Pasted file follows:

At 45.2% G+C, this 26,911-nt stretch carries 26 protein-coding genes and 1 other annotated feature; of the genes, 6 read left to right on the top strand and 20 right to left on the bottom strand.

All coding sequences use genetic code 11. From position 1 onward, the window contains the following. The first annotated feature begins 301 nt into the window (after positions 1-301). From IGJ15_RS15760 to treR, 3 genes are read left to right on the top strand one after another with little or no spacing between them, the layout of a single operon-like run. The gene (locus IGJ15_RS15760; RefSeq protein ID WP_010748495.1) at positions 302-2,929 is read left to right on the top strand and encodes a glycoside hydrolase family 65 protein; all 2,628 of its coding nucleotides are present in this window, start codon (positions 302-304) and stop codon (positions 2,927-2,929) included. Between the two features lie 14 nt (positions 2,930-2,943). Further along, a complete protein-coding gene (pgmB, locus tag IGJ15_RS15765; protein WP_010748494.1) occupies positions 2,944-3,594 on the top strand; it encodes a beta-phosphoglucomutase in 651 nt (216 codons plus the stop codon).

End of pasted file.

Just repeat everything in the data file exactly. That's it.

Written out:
At 45.2% G+C, this 26,911-nt stretch carries 26 protein-coding genes and 1 other annotated feature; of the genes, 6 read left to right on the top strand and 20 right to left on the bottom strand.

All coding sequences use genetic code 11. From position 1 onward, the window contains the following. The first annotated feature begins 301 nt into the window (after positions 1-301). From IGJ15_RS15760 to treR, 3 genes are read left to right on the top strand one after another with little or no spacing between them, the layout of a single operon-like run. The gene (locus IGJ15_RS15760; RefSeq protein ID WP_010748495.1) at positions 302-2,929 is read left to right on the top strand and encodes a glycoside hydrolase family 65 protein; all 2,628 of its coding nucleotides are present in this window, start codon (positions 302-304) and stop codon (positions 2,927-2,929) included. Between the two features lie 14 nt (positions 2,930-2,943). Further along, a complete protein-coding gene (pgmB, locus tag IGJ15_RS15765; protein WP_010748494.1) occupies positions 2,944-3,594 on the top strand; it encodes a beta-phosphoglucomutase in 651 nt (216 codons plus the stop codon).